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Biol Psychiatry. 2007 Feb 1;61(3):359-66. Epub 2006 Mar 29.

Estrogen deficient male mice develop compulsive behavior.

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Prince Henry's Institute of Medical Research, Monash University, Clayton, Australia.



Aromatase converts androgen to estrogen. Thus, the aromatase knockout (ArKO) mouse is estrogen deficient. We investigated the compulsive behaviors of these animals and the protein levels of catechol-O-methyltransferase (COMT) in frontal cortex, hypothalamus and liver.


Grooming was analyzed during the 20-min period immediately following a water-mist spray. Running wheel activity over two consecutive nights and barbering were analyzed. COMT protein levels were measured by Western analysis.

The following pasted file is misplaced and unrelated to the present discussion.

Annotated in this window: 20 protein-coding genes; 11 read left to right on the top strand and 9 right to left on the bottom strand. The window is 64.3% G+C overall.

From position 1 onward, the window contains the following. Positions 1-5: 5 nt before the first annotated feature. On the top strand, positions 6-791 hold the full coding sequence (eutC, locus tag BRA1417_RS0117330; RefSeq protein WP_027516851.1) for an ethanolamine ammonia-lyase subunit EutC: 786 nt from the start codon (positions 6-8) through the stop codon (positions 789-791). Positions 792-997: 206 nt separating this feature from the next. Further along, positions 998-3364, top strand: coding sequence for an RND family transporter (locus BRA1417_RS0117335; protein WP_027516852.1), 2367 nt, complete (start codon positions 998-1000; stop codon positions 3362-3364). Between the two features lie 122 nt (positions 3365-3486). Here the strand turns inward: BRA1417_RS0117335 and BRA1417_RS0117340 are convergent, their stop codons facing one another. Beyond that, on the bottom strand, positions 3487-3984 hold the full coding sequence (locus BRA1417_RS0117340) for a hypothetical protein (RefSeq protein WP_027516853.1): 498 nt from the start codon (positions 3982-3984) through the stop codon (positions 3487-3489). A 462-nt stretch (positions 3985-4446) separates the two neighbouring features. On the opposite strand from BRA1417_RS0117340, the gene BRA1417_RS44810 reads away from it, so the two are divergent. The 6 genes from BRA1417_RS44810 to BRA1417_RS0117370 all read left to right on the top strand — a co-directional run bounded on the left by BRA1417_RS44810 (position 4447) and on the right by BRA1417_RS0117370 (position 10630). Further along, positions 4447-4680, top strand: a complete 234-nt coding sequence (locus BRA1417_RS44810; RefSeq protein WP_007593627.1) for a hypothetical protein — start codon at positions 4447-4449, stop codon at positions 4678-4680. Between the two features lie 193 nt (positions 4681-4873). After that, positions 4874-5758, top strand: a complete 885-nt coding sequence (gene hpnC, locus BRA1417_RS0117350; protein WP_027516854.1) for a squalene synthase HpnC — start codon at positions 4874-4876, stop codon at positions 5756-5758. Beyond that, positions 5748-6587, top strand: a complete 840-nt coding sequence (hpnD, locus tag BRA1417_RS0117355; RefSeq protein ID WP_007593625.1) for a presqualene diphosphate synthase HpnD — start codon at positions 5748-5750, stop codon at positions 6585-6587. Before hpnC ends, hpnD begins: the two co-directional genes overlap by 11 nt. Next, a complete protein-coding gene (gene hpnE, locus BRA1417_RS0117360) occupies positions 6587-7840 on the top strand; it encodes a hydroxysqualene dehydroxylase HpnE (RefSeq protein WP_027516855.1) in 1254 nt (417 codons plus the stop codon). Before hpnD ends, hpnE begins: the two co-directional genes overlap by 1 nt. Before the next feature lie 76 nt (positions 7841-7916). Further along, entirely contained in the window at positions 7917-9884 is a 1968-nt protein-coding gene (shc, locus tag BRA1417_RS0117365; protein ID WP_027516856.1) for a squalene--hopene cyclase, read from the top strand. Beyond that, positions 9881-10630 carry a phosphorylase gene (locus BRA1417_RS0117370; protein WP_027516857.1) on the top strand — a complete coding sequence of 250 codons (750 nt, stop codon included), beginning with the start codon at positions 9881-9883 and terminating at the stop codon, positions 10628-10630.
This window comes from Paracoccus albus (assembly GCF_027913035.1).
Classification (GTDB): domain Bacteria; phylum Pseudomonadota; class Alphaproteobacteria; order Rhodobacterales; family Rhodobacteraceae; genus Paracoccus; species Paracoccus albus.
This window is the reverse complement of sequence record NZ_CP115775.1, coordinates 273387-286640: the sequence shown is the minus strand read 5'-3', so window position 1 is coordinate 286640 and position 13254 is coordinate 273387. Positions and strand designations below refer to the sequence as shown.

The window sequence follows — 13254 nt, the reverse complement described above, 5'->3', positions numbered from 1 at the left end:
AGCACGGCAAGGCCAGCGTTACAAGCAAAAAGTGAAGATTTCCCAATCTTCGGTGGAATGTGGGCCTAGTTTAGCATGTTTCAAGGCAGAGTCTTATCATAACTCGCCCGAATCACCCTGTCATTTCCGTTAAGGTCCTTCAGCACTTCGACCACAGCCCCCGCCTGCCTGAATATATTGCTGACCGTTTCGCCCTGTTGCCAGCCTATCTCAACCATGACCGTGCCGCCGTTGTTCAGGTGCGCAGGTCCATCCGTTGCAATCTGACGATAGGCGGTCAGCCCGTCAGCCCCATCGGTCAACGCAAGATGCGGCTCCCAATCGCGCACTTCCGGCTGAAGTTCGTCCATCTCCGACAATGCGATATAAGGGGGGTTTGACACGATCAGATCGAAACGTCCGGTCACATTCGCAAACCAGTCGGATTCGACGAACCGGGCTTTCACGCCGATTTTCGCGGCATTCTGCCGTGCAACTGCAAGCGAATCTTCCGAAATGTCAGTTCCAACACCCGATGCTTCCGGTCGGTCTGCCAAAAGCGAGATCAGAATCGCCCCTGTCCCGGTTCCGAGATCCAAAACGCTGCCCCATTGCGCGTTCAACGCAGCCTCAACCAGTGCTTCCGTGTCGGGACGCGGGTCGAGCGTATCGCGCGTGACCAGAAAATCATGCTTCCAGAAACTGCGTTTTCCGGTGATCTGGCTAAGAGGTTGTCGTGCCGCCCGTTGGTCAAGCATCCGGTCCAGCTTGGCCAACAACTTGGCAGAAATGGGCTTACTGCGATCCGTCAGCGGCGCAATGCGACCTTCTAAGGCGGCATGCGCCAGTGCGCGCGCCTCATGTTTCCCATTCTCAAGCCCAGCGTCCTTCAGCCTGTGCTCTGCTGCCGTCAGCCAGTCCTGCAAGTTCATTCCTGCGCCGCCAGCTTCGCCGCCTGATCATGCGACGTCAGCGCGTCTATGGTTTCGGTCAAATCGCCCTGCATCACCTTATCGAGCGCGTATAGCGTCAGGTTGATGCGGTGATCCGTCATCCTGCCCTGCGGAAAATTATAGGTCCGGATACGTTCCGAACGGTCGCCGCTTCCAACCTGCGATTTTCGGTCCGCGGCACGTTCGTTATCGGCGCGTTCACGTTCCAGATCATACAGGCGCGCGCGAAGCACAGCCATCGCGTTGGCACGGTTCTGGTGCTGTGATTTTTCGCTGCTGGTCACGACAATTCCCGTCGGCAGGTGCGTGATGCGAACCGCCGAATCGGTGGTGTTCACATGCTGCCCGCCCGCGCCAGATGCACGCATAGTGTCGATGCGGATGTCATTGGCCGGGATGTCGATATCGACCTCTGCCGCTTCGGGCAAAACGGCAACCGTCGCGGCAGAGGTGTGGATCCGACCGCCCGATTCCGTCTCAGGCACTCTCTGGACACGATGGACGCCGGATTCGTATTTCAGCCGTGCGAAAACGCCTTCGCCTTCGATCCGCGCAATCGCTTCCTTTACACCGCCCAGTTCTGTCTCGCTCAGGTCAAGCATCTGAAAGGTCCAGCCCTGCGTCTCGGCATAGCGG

Six-month old male but not female ArKO mice develop compulsive behaviors such as excessive barbering, grooming and wheel-running. Excessive activities were reversed by 3 weeks of 17beta-estradiol replacement. Interestingly, the presentation of compulsive behaviors is accompanied by concomitant decreases (p < .05) in hypothalamic COMT protein levels in male ArKO mice. These values returned to normal upon 17beta-estradiol treatment. In contrast, hepatic and frontal cortex COMT levels were not affected by the estrogen status, indicating region- and tissue-specific regulation of COMT levels by estrogen. No differences in COMT levels were detectable between female animals of both genotypes.


This study describes the novel observation of a possible link between estrogen, COMT and development of compulsive behaviors in male animals which may have therapeutic implications in obsessive compulsive disorder (OCD) patients.

[Indexed for MEDLINE]

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